Tuesday, January 12, 2010

The speech question: Use notes--or not?

Every speaker has a choice when it comes to her words, and I've been wondering about whether speakers prefer speech texts, extemporaneous speaking or something in between. Over on The Eloquent Woman on Facebook, I asked readers: "Speakers, do you prefer to use a written speech, just notes or speak extemporaneously? Tell us what you do and whether it works for you." And it seems our readers (so far) have a slight preference for speaking without text or notes--but are ready to switch it up depending on the circumstances. Here's what you said:
  • Angelina Seraphina Belmonte said her preference is to "Speak extemporaneously."
  • Clarissa Lester Kenty said, "I typically use a detailed outline with notes. I tend to be quite versed on the topic of discussion and I love to interact with the audience. A written speech tends to place a wall between the audience and me while creating an unnecessary crutch for myself."
  • Christine Hardy Hutchinson noted that "I prefer to use a written speech but my fellow Toastmasters have always strongly encouraged me to speak extemporaneously... easier said than done." (She added a :( emoticon.)
  • Winnie Chung said she prefers to "speak extemporaneously but notes are good too, depends on the situation."
  • Emily Deck said it "depends on the topic and how well I know it. Sometimes it's easier for me to write my speech and then create notes from it."
  • Patricia Elrod-Hill said, "I much prefer extemporaneous speech, but with a few notes."
How should you decide which to use? A lot depends on your experience and comfort level, but here are some guidelines:
  1. Consider the setting and tone: A large audience, more formal event, or one in which you're responsible for accurately reading lots of details (such as people's names and citations during an awards ceremony) all are occasions that may call for a speech or at least a written script.
  2. What impact do you want to have on the audience? Even audiences in large auditoriums like speakers who get out from behind the lectern. Do you want to energize the crowd, work from their reactions or be able to interact directly with them? You may need to forego a text.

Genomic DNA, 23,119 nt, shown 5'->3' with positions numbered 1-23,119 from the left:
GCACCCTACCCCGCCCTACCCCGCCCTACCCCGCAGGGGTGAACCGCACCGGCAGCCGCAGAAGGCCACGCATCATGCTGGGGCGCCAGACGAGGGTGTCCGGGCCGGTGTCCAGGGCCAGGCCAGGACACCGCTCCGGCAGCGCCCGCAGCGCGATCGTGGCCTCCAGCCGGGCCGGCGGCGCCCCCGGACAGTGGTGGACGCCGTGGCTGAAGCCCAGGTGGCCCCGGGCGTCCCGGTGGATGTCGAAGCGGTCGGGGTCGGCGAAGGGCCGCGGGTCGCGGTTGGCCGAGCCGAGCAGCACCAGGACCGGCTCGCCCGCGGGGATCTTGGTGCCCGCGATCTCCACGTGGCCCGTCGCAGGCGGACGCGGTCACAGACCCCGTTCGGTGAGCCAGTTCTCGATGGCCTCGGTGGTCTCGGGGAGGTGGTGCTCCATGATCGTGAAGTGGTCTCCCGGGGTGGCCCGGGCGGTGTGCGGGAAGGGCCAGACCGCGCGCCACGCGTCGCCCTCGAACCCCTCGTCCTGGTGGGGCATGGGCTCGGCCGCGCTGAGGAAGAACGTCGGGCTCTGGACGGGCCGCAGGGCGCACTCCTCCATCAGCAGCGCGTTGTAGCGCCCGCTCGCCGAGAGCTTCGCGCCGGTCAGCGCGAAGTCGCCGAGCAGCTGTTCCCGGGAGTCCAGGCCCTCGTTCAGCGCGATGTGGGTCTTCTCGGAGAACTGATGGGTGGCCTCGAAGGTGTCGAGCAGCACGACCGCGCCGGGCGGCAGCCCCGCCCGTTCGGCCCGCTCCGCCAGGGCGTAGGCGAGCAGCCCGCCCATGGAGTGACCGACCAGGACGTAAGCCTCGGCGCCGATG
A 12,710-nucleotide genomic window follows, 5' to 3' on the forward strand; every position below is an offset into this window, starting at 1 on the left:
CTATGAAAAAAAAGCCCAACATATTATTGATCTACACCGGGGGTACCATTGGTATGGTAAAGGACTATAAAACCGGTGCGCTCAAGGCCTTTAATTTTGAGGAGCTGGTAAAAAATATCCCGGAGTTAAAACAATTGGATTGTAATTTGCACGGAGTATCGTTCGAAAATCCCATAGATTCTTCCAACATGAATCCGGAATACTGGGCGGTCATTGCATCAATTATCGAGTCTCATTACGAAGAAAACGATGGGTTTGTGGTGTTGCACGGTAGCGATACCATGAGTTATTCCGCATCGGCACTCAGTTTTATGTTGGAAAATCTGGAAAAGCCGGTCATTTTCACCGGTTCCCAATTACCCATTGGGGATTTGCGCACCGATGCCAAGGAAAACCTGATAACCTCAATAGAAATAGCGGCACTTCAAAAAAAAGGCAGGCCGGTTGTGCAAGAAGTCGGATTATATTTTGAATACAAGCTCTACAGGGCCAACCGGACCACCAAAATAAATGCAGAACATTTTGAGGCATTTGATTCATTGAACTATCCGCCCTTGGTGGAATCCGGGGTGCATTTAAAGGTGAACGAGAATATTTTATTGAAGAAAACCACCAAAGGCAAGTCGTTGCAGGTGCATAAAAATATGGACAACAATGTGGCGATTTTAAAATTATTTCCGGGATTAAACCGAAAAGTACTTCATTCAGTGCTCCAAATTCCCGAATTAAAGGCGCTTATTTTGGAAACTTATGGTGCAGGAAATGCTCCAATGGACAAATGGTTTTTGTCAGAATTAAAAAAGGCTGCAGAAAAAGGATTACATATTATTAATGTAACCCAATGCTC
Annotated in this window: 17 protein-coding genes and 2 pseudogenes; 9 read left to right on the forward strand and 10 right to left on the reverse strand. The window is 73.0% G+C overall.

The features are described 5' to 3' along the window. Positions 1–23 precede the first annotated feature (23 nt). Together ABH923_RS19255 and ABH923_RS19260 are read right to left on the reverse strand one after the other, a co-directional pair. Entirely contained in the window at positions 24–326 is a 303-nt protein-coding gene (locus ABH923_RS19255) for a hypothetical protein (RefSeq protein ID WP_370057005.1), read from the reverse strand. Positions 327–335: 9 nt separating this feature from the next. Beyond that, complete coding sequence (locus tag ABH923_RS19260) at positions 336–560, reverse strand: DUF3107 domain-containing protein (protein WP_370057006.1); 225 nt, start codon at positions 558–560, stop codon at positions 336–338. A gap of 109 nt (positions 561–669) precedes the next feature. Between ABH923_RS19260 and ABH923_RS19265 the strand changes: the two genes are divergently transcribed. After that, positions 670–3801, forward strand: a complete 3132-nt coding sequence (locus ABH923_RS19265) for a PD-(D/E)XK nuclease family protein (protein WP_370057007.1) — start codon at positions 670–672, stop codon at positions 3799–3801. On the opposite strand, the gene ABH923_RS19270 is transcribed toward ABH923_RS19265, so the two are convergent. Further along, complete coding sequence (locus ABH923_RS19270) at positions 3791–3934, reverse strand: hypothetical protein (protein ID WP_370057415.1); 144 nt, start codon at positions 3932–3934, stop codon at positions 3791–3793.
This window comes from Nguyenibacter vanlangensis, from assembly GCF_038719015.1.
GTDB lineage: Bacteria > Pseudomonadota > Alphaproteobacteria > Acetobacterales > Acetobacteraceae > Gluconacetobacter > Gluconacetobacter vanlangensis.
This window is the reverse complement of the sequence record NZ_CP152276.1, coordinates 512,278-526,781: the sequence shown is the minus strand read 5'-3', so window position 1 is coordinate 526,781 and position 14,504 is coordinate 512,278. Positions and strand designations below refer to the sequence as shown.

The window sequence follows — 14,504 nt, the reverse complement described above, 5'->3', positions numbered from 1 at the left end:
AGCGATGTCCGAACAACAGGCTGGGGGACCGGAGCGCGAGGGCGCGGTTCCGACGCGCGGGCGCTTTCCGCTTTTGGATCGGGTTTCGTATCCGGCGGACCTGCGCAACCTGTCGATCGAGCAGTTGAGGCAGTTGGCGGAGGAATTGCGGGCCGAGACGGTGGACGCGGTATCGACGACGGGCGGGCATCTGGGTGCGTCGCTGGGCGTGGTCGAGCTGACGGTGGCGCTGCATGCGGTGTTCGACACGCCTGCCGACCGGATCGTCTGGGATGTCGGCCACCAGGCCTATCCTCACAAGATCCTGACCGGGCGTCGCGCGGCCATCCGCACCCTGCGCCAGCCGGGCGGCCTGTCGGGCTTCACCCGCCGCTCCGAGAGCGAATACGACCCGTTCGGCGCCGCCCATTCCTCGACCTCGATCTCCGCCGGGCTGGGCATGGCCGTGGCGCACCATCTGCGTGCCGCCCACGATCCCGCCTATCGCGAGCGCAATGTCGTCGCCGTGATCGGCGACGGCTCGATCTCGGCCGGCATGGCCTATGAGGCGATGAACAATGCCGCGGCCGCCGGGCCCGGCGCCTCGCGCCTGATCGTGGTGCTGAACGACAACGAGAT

3. How precise is your message? Giving a pointed policy speech often means you need to stick to your script and keep the words within certain parameters.
  4. Do you want soaring rhetoric? Composing it ahead of time may be your best option if you want language that stands out and rings in the ear of your listeners.
  5. Think about your feelings: If there are high emotions at play, you may want a mix of text and spur-of-the-moment speaking. Delivering a eulogy requires thoughts that come from the heart and should include some extemporaneous points, but you may want a text or notes to help you through it.
Share your considerations when you decide to work with a written speech--or without one. I'm going to invite some speechwriter colleagues to share with us their thoughts on what a written text can do to enhance your public speaking.

3 comments:

Robin Ferrier said...

Denise: In those situations where I can have a PPT, I try to let PPT slides -- with minimal words -- be my "notes." If I don't have a PPT, I'll often have a sheet of paper with quick notes as to the topics I want to cover.

That said, I have to admit that I've always found the best and most engaging speakers are those that speak without notes of any sort. And the best PPTs are those that are just pics with few to no words.

Veronica Brown said...

I like to use an outline to help keep me on track. While I agree with Robin on the PPT, many of the presentations I give have common points or slides, but all are tailored for the specific event or audience. For those presentations, an outline has been particularly useful in helping me ensure I'm addressing the right topics at the right time.

Another guideline I think it'd be useful to add to the list above is the speaker's comfort level. I've worked with people before who, while they've been speaking publicly for many years, still are nervous about it. In these situations, a written script that the speaker sticks to pretty closely has worked best. It may not be quite as engaging for the audience as a skilled extemporaneous speaker, but it can help prevent getting off track and ensure none of the key points are being forgotten our rushed through.

Sandy said...

I tend to use an outline form of notes with only references or quotes I want to use fully written out.